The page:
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Nothing of this escaped the Vitellianists, for, as is usual in civil wars, there were many deserters, and the spies, while busy in inquiring into the plans of the enemy, failed to conceal their own. Meanwhile Cæcina and Valens remained quiet, and watched intently for the moment when the enemy in his blindness should rush upon destruction, and found the usual substitute for wisdom in waiting for the folly of others. They began to form a bridge, making a feint of crossing the Padus, in the face of an opposing force of gladiators; they wished also to keep their own soldiers from passing their unoccupied time in idleness. Boats were ranged at equal distances from each other, connected at both ends by strong beams, and with their heads turned against the current, while anchors were thrown out above to keep the bridge firm. The cables, however, instead of being taut, hung loose in the water, in order that as the stream rose the vessels might rise without their arrangement being disturbed. On the end of the bridge was placed a turret; it was built out on the last boat, and from it engines and machines might be worked to repel the enemy. The soldiers of Otho also raised a turret on the opposite bank, and hurled from it stones and flaming missiles.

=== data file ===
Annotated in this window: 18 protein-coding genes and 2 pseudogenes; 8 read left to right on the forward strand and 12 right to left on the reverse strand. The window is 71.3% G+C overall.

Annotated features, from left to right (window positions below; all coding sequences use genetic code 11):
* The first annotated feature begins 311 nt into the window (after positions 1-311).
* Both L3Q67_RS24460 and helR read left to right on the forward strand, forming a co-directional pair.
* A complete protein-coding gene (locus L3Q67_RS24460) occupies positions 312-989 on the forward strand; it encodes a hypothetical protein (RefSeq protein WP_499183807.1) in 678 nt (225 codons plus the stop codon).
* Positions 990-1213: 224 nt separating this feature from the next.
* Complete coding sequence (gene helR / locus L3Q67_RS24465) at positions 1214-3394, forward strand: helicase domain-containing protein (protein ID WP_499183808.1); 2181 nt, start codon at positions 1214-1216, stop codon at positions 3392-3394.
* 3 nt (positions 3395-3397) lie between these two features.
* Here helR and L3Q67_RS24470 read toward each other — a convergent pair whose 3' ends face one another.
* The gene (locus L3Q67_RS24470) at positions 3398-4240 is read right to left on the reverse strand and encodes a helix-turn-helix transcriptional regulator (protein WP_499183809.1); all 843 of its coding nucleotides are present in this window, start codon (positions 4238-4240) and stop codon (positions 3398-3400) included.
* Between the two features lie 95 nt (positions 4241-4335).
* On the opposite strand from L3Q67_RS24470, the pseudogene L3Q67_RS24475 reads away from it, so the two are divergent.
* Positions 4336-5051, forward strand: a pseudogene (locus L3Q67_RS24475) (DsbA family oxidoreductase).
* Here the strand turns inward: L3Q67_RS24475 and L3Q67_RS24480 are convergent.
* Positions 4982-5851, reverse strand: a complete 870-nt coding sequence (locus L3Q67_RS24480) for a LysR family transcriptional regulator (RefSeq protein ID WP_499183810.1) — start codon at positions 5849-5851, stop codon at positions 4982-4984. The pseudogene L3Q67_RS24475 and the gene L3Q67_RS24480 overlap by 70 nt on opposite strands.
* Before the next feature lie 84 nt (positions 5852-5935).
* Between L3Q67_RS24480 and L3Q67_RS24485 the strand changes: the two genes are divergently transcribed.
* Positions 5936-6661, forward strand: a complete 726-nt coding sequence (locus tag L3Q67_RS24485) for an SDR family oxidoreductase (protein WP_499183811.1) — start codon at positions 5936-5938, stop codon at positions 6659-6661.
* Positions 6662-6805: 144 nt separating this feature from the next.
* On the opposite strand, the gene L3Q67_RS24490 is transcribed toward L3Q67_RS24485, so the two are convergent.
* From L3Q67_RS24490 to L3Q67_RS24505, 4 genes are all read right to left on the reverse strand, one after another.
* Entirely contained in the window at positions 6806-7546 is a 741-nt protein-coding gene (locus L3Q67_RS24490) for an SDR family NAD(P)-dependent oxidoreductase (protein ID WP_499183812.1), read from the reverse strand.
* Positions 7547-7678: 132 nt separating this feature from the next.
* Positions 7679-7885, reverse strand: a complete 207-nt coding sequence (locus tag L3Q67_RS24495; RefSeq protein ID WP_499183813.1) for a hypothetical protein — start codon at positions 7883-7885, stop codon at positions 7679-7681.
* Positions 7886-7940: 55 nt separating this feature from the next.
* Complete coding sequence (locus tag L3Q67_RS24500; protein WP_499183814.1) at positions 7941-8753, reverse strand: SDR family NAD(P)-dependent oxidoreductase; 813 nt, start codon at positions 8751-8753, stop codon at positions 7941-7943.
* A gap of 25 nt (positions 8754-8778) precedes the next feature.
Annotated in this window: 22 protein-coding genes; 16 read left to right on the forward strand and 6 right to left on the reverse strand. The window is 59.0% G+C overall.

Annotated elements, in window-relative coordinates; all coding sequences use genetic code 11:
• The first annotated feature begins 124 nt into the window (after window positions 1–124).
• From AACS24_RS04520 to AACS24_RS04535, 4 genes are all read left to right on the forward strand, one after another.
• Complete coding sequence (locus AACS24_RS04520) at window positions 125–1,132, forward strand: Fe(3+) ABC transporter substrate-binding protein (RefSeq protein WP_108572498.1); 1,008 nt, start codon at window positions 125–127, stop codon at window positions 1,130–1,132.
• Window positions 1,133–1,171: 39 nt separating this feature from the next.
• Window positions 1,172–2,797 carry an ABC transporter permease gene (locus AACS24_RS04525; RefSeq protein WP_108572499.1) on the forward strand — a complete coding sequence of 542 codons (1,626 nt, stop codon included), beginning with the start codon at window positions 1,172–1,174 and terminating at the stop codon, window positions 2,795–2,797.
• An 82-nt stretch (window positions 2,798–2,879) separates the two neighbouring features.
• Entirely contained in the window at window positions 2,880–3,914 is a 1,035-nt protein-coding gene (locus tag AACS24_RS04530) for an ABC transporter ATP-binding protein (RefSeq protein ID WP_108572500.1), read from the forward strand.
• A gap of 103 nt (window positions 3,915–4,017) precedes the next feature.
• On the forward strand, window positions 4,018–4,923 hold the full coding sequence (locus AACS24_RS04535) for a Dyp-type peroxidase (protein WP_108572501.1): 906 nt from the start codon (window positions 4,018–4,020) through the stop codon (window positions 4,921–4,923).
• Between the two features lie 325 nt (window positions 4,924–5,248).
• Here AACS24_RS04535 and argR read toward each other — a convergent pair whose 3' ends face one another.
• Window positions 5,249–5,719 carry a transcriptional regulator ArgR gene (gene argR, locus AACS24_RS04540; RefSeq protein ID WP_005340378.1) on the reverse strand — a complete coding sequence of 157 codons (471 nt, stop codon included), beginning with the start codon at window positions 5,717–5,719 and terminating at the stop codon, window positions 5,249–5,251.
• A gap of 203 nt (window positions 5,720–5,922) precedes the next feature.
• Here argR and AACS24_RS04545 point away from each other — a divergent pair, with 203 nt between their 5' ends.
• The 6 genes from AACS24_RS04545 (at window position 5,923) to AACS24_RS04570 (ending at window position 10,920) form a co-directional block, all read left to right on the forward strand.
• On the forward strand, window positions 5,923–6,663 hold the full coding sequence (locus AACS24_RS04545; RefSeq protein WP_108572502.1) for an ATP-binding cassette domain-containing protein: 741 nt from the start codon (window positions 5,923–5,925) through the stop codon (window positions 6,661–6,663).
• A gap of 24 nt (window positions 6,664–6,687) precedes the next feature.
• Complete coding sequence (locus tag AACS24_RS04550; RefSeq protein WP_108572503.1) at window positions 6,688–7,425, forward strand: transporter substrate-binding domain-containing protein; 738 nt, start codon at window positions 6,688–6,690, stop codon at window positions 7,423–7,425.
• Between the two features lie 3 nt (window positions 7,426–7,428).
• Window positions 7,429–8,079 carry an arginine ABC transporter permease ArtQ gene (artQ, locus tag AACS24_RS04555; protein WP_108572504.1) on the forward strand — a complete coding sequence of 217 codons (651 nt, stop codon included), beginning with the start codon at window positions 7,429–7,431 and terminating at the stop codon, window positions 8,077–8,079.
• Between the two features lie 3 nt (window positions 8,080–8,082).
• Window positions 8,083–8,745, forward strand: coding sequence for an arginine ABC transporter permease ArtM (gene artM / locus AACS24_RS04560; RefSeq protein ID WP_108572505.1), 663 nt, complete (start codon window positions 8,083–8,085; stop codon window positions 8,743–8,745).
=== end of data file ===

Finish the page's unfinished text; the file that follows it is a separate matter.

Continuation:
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Padus (Italy) (1)

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